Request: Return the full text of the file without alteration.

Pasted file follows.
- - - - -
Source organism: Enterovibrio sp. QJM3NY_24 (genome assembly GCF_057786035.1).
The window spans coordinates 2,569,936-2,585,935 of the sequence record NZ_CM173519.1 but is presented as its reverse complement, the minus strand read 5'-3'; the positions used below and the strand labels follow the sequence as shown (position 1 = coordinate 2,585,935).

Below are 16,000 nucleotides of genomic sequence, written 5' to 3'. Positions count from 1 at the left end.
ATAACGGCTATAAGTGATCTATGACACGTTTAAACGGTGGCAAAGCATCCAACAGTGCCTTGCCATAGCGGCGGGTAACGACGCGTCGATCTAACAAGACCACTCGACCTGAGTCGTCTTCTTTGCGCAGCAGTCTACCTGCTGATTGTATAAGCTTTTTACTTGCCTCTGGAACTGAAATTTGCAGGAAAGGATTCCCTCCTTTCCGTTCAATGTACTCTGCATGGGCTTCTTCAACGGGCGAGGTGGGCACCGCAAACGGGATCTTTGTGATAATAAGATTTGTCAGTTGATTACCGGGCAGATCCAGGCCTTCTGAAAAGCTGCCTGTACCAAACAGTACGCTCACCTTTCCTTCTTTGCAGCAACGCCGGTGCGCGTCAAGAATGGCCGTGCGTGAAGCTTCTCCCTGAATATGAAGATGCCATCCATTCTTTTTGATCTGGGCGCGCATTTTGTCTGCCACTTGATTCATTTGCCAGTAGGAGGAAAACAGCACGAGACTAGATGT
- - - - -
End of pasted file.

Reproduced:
Source organism: Enterovibrio sp. QJM3NY_24 (genome assembly GCF_057786035.1).
The window spans coordinates 2,569,936-2,585,935 of the sequence record NZ_CM173519.1 but is presented as its reverse complement, the minus strand read 5'-3'; the positions used below and the strand labels follow the sequence as shown (position 1 = coordinate 2,585,935).

Below are 16,000 nucleotides of genomic sequence, written 5' to 3'. Positions count from 1 at the left end.
ATAACGGCTATAAGTGATCTATGACACGTTTAAACGGTGGCAAAGCATCCAACAGTGCCTTGCCATAGCGGCGGGTAACGACGCGTCGATCTAACAAGACCACTCGACCTGAGTCGTCTTCTTTGCGCAGCAGTCTACCTGCTGATTGTATAAGCTTTTTACTTGCCTCTGGAACTGAAATTTGCAGGAAAGGATTCCCTCCTTTCCGTTCAATGTACTCTGCATGGGCTTCTTCAACGGGCGAGGTGGGCACCGCAAACGGGATCTTTGTGATAATAAGATTTGTCAGTTGATTACCGGGCAGATCCAGGCCTTCTGAAAAGCTGCCTGTACCAAACAGTACGCTCACCTTTCCTTCTTTGCAGCAACGCCGGTGCGCGTCAAGAATGGCCGTGCGTGAAGCTTCTCCCTGAATATGAAGATGCCATCCATTCTTTTTGATCTGGGCGCGCATTTTGTCTGCCACTTGATTCATTTGCCAGTAGGAGGAAAACAGCACGAGACTAGATGT